Bridal showers are one of the biggest perks of getting married. But while brides often walk away chockful of presents for the kitchen and bedroom, grooms can feel a bit left out.

The creators of a newly launched Web site want to change all that. touts itself as the first wedding gift registry that caters to men. Typical gifts on the site, such as toolkits and the George Foreman grill scream -- or perhaps more appropriately, grunt -- machismo.

Two brothers, Jimmy and Bobby Horner, along with their future brother-in-law, Chris Easter, came up with their idea for the site when they started to notice that many friends and family members who were getting married received gifts geared more toward brides, such as mixing bowls and linens.

"It just wasn't stuff that guys could really get into," Easter said. "We figured there should be a registry for things we would buy our buddies when they get married, like electronics."

Grooms-to-be can not only register on the site and pick out the type of gifts they'd want but also pick up handy tips on how to pick out a tuxedo and numerous pointers on how to saddle up for the big day.

Before visiting the site, 24-year-old Chris Brown, who recently got engaged, admitted to feeling like an "idiot" about weddings. But after registering and surfing the "Groom 101" section, which includes advice columns such as "The Bachelor Party: To Strip or Not to Strip" and "When Bridezilla Attacks," he felt much more confident about how to handle the series of life-changing events that awaited him.

The self-professed "tech geek" was also stoked to learn that tying the knot could also mean scoring an X Box or iPod speakers.

"I figured it would be more things for her, like a lot of home appliances. I was kind of in the dark and felt sort of stupid about a lot of this stuff," Brown said. "But after going on the site and seeing what gifts I could potentially have, it's really opened my eyes."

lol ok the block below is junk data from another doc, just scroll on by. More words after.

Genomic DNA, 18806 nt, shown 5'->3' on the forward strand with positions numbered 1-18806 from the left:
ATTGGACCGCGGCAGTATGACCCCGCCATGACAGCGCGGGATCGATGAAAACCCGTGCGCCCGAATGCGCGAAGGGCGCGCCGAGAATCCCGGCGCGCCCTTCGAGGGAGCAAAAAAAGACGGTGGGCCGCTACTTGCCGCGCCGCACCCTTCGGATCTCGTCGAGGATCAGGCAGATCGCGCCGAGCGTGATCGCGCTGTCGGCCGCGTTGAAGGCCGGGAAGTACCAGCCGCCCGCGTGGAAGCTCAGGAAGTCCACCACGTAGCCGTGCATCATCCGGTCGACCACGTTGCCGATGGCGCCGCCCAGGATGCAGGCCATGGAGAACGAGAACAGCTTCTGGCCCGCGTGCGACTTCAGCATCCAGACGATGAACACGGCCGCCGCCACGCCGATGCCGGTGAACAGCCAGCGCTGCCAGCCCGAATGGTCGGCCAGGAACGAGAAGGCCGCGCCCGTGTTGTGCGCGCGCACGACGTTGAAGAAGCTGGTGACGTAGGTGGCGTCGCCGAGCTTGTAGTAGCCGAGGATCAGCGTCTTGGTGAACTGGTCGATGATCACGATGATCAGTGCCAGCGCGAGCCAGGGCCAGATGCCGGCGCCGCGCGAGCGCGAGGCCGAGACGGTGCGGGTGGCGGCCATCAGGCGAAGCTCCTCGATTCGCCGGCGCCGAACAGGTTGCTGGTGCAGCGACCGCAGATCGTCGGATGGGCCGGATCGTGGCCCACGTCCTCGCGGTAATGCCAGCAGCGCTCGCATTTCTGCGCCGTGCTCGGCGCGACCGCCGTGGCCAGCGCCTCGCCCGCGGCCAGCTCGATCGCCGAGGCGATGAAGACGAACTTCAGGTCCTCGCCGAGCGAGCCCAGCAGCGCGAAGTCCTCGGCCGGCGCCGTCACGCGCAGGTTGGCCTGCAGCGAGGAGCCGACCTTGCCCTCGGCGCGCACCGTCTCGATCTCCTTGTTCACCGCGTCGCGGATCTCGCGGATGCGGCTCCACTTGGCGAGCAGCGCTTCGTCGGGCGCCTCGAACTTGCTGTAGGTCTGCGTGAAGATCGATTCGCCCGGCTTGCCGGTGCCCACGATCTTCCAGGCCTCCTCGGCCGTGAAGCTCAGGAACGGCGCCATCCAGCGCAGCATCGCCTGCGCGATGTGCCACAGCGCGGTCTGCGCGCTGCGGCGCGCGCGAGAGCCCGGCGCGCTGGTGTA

Beth Montemurro, author of "Something Old, Something Bold: Bridal Showers and Bachelorette Parties," believes that the way weddings have been historically "feminized" creates a stigma that has made it difficult for men to partake in wedding activities.

"Many men feel that a lot of wedding sites aren't for them and are geared toward women," said Montemurro. "So it is good to have a place where men feel comfortable and that caters to their questions."

Sociologist Robert Beasley, president of the American Men's Studies Association, argues that men's general reluctance to take part in festivities like bridal showers has a lot to do with what marriage has traditionally meant for them as opposed to what it has meant for women.

"Popular wedding rituals for men, like bachelor parties, differ in that they speak to the loss of freedom that they feel comes with married life," Beasley said. "But something like a men's registry seems to be part of a growing awareness that there is legitimacy in honoring the transitions that men go through in their lives."

Although the site encourages men to be more involved in weddings, Montemurro doesn't see it changing anything in terms of gender roles equality.

"It's not like men on the site are registering for dishes or linens," she said. She pointed out that popular items on the site were stereotypically masculine items like a camping gear, flat screen TVs and power tools.

"It still reinforces the idea that men and women have different roles and responsibilities in marriage," she said.

Brown, who worried that his fiancee may take issue with them signing up on the site, was surprised to see that she shared his enthusiasm when he told her about it.

"She thought it was a great idea," he said. "It was stuff she felt can be essential to us just starting out that we wouldn't have gotten otherwise."